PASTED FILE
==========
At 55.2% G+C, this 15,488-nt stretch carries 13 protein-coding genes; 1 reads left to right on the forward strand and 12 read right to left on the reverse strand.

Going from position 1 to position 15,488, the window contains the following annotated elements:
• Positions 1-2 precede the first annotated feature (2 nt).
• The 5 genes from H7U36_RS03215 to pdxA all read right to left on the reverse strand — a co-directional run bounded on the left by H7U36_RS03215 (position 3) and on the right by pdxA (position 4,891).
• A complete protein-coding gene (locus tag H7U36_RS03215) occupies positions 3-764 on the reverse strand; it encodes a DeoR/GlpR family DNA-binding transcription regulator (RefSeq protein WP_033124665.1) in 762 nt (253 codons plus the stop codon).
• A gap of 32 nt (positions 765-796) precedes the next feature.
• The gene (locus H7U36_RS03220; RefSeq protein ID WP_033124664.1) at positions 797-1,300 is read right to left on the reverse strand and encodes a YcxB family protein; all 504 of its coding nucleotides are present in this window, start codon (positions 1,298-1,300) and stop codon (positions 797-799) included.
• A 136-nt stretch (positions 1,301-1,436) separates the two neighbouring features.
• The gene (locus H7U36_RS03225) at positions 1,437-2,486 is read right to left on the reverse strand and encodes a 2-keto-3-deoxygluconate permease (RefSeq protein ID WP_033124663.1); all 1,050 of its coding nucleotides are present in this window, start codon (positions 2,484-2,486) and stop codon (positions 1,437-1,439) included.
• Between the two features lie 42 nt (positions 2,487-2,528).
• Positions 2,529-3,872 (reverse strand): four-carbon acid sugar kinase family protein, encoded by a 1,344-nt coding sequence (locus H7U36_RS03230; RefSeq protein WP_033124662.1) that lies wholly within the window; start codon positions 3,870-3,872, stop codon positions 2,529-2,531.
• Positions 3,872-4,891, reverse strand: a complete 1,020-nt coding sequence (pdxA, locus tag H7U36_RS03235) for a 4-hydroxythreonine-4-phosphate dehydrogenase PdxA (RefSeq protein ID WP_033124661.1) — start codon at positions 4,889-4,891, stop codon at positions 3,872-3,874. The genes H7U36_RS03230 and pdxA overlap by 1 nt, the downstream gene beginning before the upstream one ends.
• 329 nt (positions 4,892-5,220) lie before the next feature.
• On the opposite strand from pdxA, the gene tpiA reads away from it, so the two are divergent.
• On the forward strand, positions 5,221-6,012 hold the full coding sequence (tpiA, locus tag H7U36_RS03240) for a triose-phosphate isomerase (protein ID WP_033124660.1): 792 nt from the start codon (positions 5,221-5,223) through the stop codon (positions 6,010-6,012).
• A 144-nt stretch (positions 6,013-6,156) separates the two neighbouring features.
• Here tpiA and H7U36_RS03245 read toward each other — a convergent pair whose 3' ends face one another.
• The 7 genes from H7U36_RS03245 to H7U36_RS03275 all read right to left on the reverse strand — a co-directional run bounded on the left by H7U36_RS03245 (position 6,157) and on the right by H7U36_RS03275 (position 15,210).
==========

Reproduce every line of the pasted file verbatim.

At 55.2% G+C, this 15,488-nt stretch carries 13 protein-coding genes; 1 reads left to right on the forward strand and 12 read right to left on the reverse strand.

Going from position 1 to position 15,488, the window contains the following annotated elements:
• Positions 1-2 precede the first annotated feature (2 nt).
• The 5 genes from H7U36_RS03215 to pdxA all read right to left on the reverse strand — a co-directional run bounded on the left by H7U36_RS03215 (position 3) and on the right by pdxA (position 4,891).
• A complete protein-coding gene (locus tag H7U36_RS03215) occupies positions 3-764 on the reverse strand; it encodes a DeoR/GlpR family DNA-binding transcription regulator (RefSeq protein WP_033124665.1) in 762 nt (253 codons plus the stop codon).
• A gap of 32 nt (positions 765-796) precedes the next feature.
• The gene (locus H7U36_RS03220; RefSeq protein ID WP_033124664.1) at positions 797-1,300 is read right to left on the reverse strand and encodes a YcxB family protein; all 504 of its coding nucleotides are present in this window, start codon (positions 1,298-1,300) and stop codon (positions 797-799) included.
• A 136-nt stretch (positions 1,301-1,436) separates the two neighbouring features.
• The gene (locus H7U36_RS03225) at positions 1,437-2,486 is read right to left on the reverse strand and encodes a 2-keto-3-deoxygluconate permease (RefSeq protein ID WP_033124663.1); all 1,050 of its coding nucleotides are present in this window, start codon (positions 2,484-2,486) and stop codon (positions 1,437-1,439) included.
• Between the two features lie 42 nt (positions 2,487-2,528).
• Positions 2,529-3,872 (reverse strand): four-carbon acid sugar kinase family protein, encoded by a 1,344-nt coding sequence (locus H7U36_RS03230; RefSeq protein WP_033124662.1) that lies wholly within the window; start codon positions 3,870-3,872, stop codon positions 2,529-2,531.
• Positions 3,872-4,891, reverse strand: a complete 1,020-nt coding sequence (pdxA, locus tag H7U36_RS03235) for a 4-hydroxythreonine-4-phosphate dehydrogenase PdxA (RefSeq protein ID WP_033124661.1) — start codon at positions 4,889-4,891, stop codon at positions 3,872-3,874. The genes H7U36_RS03230 and pdxA overlap by 1 nt, the downstream gene beginning before the upstream one ends.
• 329 nt (positions 4,892-5,220) lie before the next feature.
• On the opposite strand from pdxA, the gene tpiA reads away from it, so the two are divergent.
• On the forward strand, positions 5,221-6,012 hold the full coding sequence (tpiA, locus tag H7U36_RS03240) for a triose-phosphate isomerase (protein ID WP_033124660.1): 792 nt from the start codon (positions 5,221-5,223) through the stop codon (positions 6,010-6,012).
• A 144-nt stretch (positions 6,013-6,156) separates the two neighbouring features.
• Here tpiA and H7U36_RS03245 read toward each other — a convergent pair whose 3' ends face one another.
• The 7 genes from H7U36_RS03245 to H7U36_RS03275 all read right to left on the reverse strand — a co-directional run bounded on the left by H7U36_RS03245 (position 6,157) and on the right by H7U36_RS03275 (position 15,210).